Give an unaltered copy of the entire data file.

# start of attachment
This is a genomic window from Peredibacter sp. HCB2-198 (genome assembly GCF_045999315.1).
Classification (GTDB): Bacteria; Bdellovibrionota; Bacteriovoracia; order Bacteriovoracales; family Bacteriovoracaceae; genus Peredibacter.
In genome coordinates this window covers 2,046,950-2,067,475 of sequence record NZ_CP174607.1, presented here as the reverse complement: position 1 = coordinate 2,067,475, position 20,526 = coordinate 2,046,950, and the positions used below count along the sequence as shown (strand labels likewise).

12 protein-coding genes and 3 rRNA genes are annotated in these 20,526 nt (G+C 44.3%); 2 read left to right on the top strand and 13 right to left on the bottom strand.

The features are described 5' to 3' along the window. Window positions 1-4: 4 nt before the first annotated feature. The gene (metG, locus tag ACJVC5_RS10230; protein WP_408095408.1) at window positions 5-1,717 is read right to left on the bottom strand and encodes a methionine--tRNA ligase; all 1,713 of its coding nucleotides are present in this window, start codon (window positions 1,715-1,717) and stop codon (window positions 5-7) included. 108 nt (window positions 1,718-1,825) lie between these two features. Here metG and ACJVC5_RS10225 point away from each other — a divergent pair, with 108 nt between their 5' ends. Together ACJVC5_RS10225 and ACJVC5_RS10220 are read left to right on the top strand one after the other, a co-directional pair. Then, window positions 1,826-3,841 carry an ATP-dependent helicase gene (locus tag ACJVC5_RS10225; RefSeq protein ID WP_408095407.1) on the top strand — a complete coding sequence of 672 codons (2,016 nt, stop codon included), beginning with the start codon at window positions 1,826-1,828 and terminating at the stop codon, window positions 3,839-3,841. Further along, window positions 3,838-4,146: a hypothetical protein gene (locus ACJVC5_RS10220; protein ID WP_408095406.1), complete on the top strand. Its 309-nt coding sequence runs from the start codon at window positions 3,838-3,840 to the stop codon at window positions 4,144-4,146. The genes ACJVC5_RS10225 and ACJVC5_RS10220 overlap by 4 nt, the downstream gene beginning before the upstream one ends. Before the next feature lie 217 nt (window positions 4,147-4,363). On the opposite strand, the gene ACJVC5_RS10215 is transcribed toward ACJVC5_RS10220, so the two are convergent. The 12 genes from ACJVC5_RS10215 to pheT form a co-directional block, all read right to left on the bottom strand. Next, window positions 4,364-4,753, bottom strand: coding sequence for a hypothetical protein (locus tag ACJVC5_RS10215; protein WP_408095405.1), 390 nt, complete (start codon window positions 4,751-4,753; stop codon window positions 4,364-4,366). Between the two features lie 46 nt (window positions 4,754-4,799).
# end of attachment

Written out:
This is a genomic window from Peredibacter sp. HCB2-198 (genome assembly GCF_045999315.1).
Classification (GTDB): Bacteria; Bdellovibrionota; Bacteriovoracia; order Bacteriovoracales; family Bacteriovoracaceae; genus Peredibacter.
In genome coordinates this window covers 2,046,950-2,067,475 of sequence record NZ_CP174607.1, presented here as the reverse complement: position 1 = coordinate 2,067,475, position 20,526 = coordinate 2,046,950, and the positions used below count along the sequence as shown (strand labels likewise).

12 protein-coding genes and 3 rRNA genes are annotated in these 20,526 nt (G+C 44.3%); 2 read left to right on the top strand and 13 right to left on the bottom strand.

The features are described 5' to 3' along the window. Window positions 1-4: 4 nt before the first annotated feature. The gene (metG, locus tag ACJVC5_RS10230; protein WP_408095408.1) at window positions 5-1,717 is read right to left on the bottom strand and encodes a methionine--tRNA ligase; all 1,713 of its coding nucleotides are present in this window, start codon (window positions 1,715-1,717) and stop codon (window positions 5-7) included. 108 nt (window positions 1,718-1,825) lie between these two features. Here metG and ACJVC5_RS10225 point away from each other — a divergent pair, with 108 nt between their 5' ends. Together ACJVC5_RS10225 and ACJVC5_RS10220 are read left to right on the top strand one after the other, a co-directional pair. Then, window positions 1,826-3,841 carry an ATP-dependent helicase gene (locus tag ACJVC5_RS10225; RefSeq protein ID WP_408095407.1) on the top strand — a complete coding sequence of 672 codons (2,016 nt, stop codon included), beginning with the start codon at window positions 1,826-1,828 and terminating at the stop codon, window positions 3,839-3,841. Further along, window positions 3,838-4,146: a hypothetical protein gene (locus ACJVC5_RS10220; protein ID WP_408095406.1), complete on the top strand. Its 309-nt coding sequence runs from the start codon at window positions 3,838-3,840 to the stop codon at window positions 4,144-4,146. The genes ACJVC5_RS10225 and ACJVC5_RS10220 overlap by 4 nt, the downstream gene beginning before the upstream one ends. Before the next feature lie 217 nt (window positions 4,147-4,363). On the opposite strand, the gene ACJVC5_RS10215 is transcribed toward ACJVC5_RS10220, so the two are convergent. The 12 genes from ACJVC5_RS10215 to pheT form a co-directional block, all read right to left on the bottom strand. Next, window positions 4,364-4,753, bottom strand: coding sequence for a hypothetical protein (locus tag ACJVC5_RS10215; protein WP_408095405.1), 390 nt, complete (start codon window positions 4,751-4,753; stop codon window positions 4,364-4,366). Between the two features lie 46 nt (window positions 4,754-4,799).